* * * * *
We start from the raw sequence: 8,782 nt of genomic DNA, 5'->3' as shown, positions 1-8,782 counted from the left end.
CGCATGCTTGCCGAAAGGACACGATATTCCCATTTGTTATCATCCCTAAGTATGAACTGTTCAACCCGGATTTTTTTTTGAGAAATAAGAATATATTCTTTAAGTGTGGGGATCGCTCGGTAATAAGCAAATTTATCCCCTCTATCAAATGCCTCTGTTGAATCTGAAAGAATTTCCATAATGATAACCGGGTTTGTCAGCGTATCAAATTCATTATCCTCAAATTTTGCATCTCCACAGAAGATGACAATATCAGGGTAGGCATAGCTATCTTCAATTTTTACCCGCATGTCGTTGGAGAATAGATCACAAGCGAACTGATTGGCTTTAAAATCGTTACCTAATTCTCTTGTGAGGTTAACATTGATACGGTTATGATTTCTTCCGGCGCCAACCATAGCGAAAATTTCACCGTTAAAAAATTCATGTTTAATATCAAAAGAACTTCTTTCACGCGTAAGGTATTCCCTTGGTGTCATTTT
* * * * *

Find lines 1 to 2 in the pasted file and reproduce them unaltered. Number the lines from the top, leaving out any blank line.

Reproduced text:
We start from the raw sequence: 8,782 nt of genomic DNA, 5'->3' as shown, positions 1-8,782 counted from the left end.
CGCATGCTTGCCGAAAGGACACGATATTCCCATTTGTTATCATCCCTAAGTATGAACTGTTCAACCCGGATTTTTTTTTGAGAAATAAGAATATATTCTTTAAGTGTGGGGATCGCTCGGTAATAAGCAAATTTATCCCCTCTATCAAATGCCTCTGTTGAATCTGAAAGAATTTCCATAATGATAACCGGGTTTGTCAGCGTATCAAATTCATTATCCTCAAATTTTGCATCTCCACAGAAGATGACAATATCAGGGTAGGCATAGCTATCTTCAATTTTTACCCGCATGTCGTTGGAGAATAGATCACAAGCGAACTGATTGGCTTTAAAATCGTTACCTAATTCTCTTGTGAGGTTAACATTGATACGGTTATGATTTCTTCCGGCGCCAACCATAGCGAAAATTTCACCGTTAAAAAATTCATGTTTAATATCAAAAGAACTTCTTTCACGCGTAAGGTATTCCCTTGGTGTCATTTT